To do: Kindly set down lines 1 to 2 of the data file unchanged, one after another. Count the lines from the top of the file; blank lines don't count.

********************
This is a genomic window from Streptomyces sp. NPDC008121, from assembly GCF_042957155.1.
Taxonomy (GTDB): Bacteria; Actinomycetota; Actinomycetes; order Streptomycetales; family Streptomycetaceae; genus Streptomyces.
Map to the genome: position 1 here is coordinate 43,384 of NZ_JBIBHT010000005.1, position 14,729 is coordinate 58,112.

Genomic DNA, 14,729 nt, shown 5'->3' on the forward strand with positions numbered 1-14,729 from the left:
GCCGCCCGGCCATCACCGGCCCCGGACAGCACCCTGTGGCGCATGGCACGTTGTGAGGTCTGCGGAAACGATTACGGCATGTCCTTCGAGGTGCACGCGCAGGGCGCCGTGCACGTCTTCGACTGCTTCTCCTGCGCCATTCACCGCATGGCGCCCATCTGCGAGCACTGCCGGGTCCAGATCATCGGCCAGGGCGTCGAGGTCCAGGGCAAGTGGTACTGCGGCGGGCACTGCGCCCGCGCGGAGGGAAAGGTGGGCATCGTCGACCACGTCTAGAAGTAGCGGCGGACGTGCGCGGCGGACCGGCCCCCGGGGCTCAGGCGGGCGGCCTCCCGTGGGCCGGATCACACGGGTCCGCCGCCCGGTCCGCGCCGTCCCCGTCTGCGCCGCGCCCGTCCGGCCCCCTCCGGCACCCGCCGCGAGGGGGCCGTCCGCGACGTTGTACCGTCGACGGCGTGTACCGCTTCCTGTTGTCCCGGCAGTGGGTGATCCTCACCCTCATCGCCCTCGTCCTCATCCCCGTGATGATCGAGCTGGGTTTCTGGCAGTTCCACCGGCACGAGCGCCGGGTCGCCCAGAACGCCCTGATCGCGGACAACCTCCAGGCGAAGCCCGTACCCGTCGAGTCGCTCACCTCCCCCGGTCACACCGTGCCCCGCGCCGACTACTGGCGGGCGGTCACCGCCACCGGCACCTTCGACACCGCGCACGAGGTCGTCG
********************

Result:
This is a genomic window from Streptomyces sp. NPDC008121, from assembly GCF_042957155.1.
Taxonomy (GTDB): Bacteria; Actinomycetota; Actinomycetes; order Streptomycetales; family Streptomycetaceae; genus Streptomyces.